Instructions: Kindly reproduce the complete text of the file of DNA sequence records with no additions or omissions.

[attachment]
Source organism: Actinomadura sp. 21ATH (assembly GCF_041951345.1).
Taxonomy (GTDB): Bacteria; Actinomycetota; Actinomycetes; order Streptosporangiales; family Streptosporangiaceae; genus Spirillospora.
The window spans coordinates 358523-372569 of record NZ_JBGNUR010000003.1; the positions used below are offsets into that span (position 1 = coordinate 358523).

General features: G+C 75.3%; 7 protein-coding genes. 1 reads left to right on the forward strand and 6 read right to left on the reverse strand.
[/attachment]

Source organism: Actinomadura sp. 21ATH (assembly GCF_041951345.1).
Taxonomy (GTDB): Bacteria; Actinomycetota; Actinomycetes; order Streptosporangiales; family Streptosporangiaceae; genus Spirillospora.
The window spans coordinates 358523-372569 of record NZ_JBGNUR010000003.1; the positions used below are offsets into that span (position 1 = coordinate 358523).

General features: G+C 75.3%; 7 protein-coding genes. 1 reads left to right on the forward strand and 6 read right to left on the reverse strand.